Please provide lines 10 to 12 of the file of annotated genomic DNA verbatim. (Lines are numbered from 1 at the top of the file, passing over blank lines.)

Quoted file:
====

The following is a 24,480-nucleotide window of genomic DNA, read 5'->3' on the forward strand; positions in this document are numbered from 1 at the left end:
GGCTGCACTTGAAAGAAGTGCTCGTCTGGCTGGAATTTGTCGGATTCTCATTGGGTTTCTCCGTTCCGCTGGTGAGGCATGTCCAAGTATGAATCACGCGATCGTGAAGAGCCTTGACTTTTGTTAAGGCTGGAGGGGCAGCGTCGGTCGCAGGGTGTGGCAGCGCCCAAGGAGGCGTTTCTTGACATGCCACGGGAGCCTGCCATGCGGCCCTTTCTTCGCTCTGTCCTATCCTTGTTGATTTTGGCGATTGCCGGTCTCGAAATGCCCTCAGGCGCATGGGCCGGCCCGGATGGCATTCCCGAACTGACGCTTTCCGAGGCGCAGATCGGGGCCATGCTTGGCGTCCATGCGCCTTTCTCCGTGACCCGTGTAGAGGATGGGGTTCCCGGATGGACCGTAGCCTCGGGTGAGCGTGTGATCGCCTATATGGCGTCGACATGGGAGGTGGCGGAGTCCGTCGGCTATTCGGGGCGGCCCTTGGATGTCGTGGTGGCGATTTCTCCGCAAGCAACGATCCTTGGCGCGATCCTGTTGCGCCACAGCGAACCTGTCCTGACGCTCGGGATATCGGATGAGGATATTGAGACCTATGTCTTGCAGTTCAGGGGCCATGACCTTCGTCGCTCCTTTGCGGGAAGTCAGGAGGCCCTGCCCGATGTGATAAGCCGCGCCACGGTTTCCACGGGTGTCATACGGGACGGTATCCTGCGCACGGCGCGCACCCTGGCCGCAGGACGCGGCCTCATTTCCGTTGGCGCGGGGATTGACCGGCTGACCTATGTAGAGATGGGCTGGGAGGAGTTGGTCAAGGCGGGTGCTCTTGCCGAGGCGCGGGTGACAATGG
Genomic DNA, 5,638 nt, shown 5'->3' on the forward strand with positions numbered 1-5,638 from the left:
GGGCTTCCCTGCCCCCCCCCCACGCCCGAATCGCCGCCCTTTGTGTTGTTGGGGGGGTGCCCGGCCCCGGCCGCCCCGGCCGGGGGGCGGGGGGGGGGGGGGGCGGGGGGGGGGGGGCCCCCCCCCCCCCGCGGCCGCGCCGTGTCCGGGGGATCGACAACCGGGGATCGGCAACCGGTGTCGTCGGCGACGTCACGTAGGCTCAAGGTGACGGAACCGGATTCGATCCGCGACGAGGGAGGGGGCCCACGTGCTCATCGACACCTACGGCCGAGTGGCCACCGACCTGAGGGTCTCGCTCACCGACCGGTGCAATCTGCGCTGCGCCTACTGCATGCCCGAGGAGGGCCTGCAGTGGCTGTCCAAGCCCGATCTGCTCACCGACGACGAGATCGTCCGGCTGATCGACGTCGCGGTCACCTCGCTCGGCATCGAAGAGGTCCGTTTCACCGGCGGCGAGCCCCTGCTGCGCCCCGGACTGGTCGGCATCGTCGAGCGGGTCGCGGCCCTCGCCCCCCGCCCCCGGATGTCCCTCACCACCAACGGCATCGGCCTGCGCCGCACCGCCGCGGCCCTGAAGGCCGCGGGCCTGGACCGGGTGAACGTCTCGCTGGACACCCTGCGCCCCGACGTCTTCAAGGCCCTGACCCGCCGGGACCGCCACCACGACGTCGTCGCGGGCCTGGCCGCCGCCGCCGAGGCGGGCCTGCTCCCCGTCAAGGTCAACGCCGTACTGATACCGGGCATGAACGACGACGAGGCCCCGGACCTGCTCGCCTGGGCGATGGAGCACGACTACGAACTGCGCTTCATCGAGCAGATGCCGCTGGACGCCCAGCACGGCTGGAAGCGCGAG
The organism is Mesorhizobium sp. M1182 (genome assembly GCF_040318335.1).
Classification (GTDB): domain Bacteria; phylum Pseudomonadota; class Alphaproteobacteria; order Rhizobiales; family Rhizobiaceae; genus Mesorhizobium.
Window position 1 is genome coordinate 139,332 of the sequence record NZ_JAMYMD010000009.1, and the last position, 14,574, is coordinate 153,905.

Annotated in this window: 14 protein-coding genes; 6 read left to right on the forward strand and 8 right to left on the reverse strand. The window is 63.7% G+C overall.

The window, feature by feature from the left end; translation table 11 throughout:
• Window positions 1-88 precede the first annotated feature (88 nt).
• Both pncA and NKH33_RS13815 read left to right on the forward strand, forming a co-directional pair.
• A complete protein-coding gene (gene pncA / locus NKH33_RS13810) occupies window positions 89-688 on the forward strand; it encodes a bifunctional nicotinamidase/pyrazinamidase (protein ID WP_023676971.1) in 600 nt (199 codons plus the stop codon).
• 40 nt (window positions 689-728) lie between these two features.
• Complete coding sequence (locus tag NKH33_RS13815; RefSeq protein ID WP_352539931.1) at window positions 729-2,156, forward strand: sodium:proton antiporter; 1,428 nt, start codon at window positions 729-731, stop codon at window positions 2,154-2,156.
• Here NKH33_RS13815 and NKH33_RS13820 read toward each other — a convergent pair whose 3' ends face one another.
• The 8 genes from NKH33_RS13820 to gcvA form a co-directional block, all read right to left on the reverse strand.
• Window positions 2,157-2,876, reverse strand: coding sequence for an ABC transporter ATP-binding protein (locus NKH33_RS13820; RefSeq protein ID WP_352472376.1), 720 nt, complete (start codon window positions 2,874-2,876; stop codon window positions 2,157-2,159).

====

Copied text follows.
• Window positions 1-88 precede the first annotated feature (88 nt).
• Both pncA and NKH33_RS13815 read left to right on the forward strand, forming a co-directional pair.
• A complete protein-coding gene (gene pncA / locus NKH33_RS13810) occupies window positions 89-688 on the forward strand; it encodes a bifunctional nicotinamidase/pyrazinamidase (protein ID WP_023676971.1) in 600 nt (199 codons plus the stop codon).